And so I worked hard to get one. I carefully looked, but even more carefully listened as I walked first through Bush Wood and then around the SSSI. Bush Wood seemed full of Goldcrest calls, but there was little else there.

It seemed a little odd to be trying so hard to find a bird that has never been found on the patch, with the exception of a single call once heard. I thought of all the hours Nick puts into the patch and he has not seen one here. But then I thought about the number the guys from the patch were seeing up in Shetland, the fact that more do seem to be coming each year, and the fact that one had been heard nearby in Snaresbrook the other day as well as one or two others on key London sites. So I persevered.

I remained almost totally focused on my goal until I was distracted by a bird high up in Motorcycle Wood. I couldn’t see any colouration at first, but the shape and size pointed singularly at Ring Ouzel. Patch year tick! It then started chacking loudly to put its ID beyond doubt. When it flew down into the birches, it revealed its stunning crescent and was followed by another one – a pair (and later we would see a total of three together and another possible in the Copse to the East of Alexandra lake – the most I have seen anywhere!)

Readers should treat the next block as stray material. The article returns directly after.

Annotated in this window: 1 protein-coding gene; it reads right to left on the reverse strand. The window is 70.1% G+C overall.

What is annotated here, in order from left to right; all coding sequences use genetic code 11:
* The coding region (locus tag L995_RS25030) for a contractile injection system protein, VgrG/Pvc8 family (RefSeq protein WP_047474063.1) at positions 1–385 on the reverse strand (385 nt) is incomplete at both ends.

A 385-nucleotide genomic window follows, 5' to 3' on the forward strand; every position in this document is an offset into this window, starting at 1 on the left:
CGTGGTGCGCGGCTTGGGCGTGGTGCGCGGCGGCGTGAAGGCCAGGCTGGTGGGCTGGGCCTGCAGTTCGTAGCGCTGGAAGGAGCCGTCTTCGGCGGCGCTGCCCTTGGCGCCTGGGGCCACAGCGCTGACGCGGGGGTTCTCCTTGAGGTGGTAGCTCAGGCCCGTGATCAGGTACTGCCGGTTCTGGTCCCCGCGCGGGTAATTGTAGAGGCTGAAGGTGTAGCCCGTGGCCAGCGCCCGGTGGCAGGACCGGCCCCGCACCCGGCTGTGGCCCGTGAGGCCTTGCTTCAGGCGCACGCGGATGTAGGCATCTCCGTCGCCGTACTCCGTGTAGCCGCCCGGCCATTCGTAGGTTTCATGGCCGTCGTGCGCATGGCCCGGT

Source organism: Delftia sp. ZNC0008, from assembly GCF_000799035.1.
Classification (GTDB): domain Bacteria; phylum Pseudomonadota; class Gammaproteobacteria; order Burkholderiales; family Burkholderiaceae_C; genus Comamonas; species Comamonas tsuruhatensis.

I followed the Ouzels for a bit and walked out of the trees to try and get a better view from the South of Motorcycle Wood. It was here that I heard that wonderful, unmistakeable high-pitched reverse wolf whistle. Yellow-browed Warbler. I could not believe it. In fact, at first, I literally did not believe it. The call was repeated over and over again, but I couldn’t see a thing. I decided it must be another birder playing a tape on the other side of the trees.